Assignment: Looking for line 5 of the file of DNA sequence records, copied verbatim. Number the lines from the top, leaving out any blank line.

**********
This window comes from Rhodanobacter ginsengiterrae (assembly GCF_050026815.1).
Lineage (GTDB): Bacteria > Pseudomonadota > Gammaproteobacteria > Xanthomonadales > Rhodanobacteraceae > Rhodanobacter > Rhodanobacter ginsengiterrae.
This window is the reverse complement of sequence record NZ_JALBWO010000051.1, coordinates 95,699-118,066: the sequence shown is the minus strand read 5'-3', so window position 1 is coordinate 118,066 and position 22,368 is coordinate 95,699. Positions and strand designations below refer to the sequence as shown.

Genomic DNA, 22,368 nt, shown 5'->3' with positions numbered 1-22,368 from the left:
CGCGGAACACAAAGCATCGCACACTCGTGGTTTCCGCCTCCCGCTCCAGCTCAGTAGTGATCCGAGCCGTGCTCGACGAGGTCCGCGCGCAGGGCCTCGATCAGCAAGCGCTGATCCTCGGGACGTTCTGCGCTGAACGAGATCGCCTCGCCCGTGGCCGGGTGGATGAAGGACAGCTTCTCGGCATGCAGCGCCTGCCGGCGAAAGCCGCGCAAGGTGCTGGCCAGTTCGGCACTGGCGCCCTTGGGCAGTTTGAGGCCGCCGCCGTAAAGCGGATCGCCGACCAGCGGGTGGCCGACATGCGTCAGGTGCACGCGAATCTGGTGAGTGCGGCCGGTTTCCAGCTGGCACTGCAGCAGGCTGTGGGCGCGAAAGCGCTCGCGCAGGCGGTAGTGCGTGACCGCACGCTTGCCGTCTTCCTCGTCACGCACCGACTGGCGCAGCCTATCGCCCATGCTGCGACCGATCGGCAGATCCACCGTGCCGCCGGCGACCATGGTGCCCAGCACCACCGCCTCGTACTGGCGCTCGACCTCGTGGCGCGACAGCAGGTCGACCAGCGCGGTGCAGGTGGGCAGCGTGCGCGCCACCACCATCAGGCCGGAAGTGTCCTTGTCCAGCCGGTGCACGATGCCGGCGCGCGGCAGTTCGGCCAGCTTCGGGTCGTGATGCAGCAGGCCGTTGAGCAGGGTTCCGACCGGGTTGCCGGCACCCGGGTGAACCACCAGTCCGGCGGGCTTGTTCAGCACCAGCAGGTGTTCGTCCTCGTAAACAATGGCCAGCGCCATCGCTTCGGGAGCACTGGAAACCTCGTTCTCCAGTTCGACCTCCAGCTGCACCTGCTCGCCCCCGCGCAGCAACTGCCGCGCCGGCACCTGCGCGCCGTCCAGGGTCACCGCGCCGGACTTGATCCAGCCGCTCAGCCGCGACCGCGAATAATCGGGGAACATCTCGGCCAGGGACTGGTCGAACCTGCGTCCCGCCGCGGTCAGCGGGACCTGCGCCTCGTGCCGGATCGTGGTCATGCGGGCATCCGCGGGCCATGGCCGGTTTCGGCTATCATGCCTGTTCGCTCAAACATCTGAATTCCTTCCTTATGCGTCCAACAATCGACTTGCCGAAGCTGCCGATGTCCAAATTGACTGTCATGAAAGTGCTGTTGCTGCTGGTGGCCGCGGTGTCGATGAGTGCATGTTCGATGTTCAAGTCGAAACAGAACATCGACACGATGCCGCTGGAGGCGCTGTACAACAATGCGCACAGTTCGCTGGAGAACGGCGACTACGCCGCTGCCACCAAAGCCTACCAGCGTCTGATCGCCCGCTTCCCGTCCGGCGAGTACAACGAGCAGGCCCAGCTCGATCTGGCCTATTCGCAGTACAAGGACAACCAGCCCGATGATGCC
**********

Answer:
CGCGGAACACAAAGCATCGCACACTCGTGGTTTCCGCCTCCCGCTCCAGCTCAGTAGTGATCCGAGCCGTGCTCGACGAGGTCCGCGCGCAGGGCCTCGATCAGCAAGCGCTGATCCTCGGGACGTTCTGCGCTGAACGAGATCGCCTCGCCCGTGGCCGGGTGGATGAAGGACAGCTTCTCGGCATGCAGCGCCTGCCGGCGAAAGCCGCGCAAGGTGCTGGCCAGTTCGGCACTGGCGCCCTTGGGCAGTTTGAGGCCGCCGCCGTAAAGCGGATCGCCGACCAGCGGGTGGCCGACATGCGTCAGGTGCACGCGAATCTGGTGAGTGCGGCCGGTTTCCAGCTGGCACTGCAGCAGGCTGTGGGCGCGAAAGCGCTCGCGCAGGCGGTAGTGCGTGACCGCACGCTTGCCGTCTTCCTCGTCACGCACCGACTGGCGCAGCCTATCGCCCATGCTGCGACCGATCGGCAGATCCACCGTGCCGCCGGCGACCATGGTGCCCAGCACCACCGCCTCGTACTGGCGCTCGACCTCGTGGCGCGACAGCAGGTCGACCAGCGCGGTGCAGGTGGGCAGCGTGCGCGCCACCACCATCAGGCCGGAAGTGTCCTTGTCCAGCCGGTGCACGATGCCGGCGCGCGGCAGTTCGGCCAGCTTCGGGTCGTGATGCAGCAGGCCGTTGAGCAGGGTTCCGACCGGGTTGCCGGCACCCGGGTGAACCACCAGTCCGGCGGGCTTGTTCAGCACCAGCAGGTGTTCGTCCTCGTAAACAATGGCCAGCGCCATCGCTTCGGGAGCACTGGAAACCTCGTTCTCCAGTTCGACCTCCAGCTGCACCTGCTCGCCCCCGCGCAGCAACTGCCGCGCCGGCACCTGCGCGCCGTCCAGGGTCACCGCGCCGGACTTGATCCAGCCGCTCAGCCGCGACCGCGAATAATCGGGGAACATCTCGGCCAGGGACTGGTCGAACCTGCGTCCCGCCGCGGTCAGCGGGACCTGCGCCTCGTGCCGGATCGTGGTCATGCGGGCATCCGCGGGCCATGGCCGGTTTCGGCTATCATGCCTGTTCGCTCAAACATCTGAATTCCTTCCTTATGCGTCCAACAATCGACTTGCCGAAGCTGCCGATGTCCAAATTGACTGTCATGAAAGTGCTGTTGCTGCTGGTGGCCGCGGTGTCGATGAGTGCATGTTCGATGTTCAAGTCGAAACAGAACATCGACACGATGCCGCTGGAGGCGCTGTACAACAATGCGCACAGTTCGCTGGAGAACGGCGACTACGCCGCTGCCACCAAAGCCTACCAGCGTCTGATCGCCCGCTTCCCGTCCGGCGAGTACAACGAGCAGGCCCAGCTCGATCTGGCCTATTCGCAGTACAAGGACAACCAGCCCGATGATGCC